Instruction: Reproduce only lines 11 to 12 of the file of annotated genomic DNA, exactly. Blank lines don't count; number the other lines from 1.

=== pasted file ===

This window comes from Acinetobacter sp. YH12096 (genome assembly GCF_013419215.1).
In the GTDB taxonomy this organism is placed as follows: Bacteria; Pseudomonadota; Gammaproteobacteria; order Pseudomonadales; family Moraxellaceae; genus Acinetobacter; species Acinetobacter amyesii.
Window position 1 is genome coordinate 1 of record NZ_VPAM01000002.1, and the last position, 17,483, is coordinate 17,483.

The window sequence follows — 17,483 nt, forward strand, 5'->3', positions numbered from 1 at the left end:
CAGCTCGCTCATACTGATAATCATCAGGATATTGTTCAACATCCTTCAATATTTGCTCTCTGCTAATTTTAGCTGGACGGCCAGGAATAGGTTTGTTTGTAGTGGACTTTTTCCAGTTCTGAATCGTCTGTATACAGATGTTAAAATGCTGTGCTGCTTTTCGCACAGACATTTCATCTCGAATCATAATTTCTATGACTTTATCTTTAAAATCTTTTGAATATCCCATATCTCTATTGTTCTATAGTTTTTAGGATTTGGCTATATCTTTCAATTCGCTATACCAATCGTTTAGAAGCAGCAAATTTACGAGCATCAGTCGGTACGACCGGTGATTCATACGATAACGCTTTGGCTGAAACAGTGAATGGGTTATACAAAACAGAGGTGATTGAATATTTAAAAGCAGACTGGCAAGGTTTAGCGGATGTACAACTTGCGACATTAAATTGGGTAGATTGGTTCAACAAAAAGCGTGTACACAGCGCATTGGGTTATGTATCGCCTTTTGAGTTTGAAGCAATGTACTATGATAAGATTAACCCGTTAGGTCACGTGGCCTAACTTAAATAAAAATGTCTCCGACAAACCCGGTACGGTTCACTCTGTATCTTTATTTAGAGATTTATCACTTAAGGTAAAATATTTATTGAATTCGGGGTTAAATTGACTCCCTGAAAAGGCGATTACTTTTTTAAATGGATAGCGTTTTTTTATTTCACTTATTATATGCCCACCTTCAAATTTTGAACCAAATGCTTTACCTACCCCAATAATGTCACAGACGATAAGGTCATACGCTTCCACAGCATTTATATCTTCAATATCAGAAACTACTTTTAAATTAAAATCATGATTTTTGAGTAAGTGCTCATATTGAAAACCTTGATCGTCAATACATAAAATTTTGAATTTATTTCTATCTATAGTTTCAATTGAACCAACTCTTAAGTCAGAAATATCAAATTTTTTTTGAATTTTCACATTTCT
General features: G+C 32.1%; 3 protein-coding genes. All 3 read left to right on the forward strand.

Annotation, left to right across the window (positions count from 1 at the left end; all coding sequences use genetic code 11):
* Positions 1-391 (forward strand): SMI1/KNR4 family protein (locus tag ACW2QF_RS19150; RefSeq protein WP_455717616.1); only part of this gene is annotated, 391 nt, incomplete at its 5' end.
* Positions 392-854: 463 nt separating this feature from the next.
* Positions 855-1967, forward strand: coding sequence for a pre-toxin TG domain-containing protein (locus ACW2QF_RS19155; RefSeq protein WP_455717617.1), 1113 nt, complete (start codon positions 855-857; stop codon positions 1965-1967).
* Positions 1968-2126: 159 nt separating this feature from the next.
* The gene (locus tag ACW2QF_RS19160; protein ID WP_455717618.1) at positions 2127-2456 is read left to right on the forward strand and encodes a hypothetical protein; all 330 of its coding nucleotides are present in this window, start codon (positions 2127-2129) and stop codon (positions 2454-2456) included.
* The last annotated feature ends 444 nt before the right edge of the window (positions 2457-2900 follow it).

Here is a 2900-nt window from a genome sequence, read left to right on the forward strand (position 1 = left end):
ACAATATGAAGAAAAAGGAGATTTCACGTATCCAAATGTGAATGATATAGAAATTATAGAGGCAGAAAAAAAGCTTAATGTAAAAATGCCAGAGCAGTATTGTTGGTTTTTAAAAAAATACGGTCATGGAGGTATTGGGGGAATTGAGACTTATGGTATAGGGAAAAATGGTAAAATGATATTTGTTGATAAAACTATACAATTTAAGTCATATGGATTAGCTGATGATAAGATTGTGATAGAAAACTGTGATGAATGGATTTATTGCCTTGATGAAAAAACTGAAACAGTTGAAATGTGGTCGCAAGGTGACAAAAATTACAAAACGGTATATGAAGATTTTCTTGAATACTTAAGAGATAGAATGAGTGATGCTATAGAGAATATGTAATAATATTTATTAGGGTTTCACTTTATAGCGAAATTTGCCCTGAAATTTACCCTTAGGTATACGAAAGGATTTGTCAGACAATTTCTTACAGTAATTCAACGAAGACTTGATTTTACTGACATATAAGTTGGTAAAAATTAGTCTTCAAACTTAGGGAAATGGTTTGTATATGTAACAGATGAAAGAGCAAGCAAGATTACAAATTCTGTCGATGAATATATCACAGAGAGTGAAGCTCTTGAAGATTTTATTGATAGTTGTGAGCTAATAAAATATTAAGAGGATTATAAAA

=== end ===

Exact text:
* Positions 1968-2126: 159 nt separating this feature from the next.
* The gene (locus tag ACW2QF_RS19160; protein ID WP_455717618.1) at positions 2127-2456 is read left to right on the forward strand and encodes a hypothetical protein; all 330 of its coding nucleotides are present in this window, start codon (positions 2127-2129) and stop codon (positions 2454-2456) included.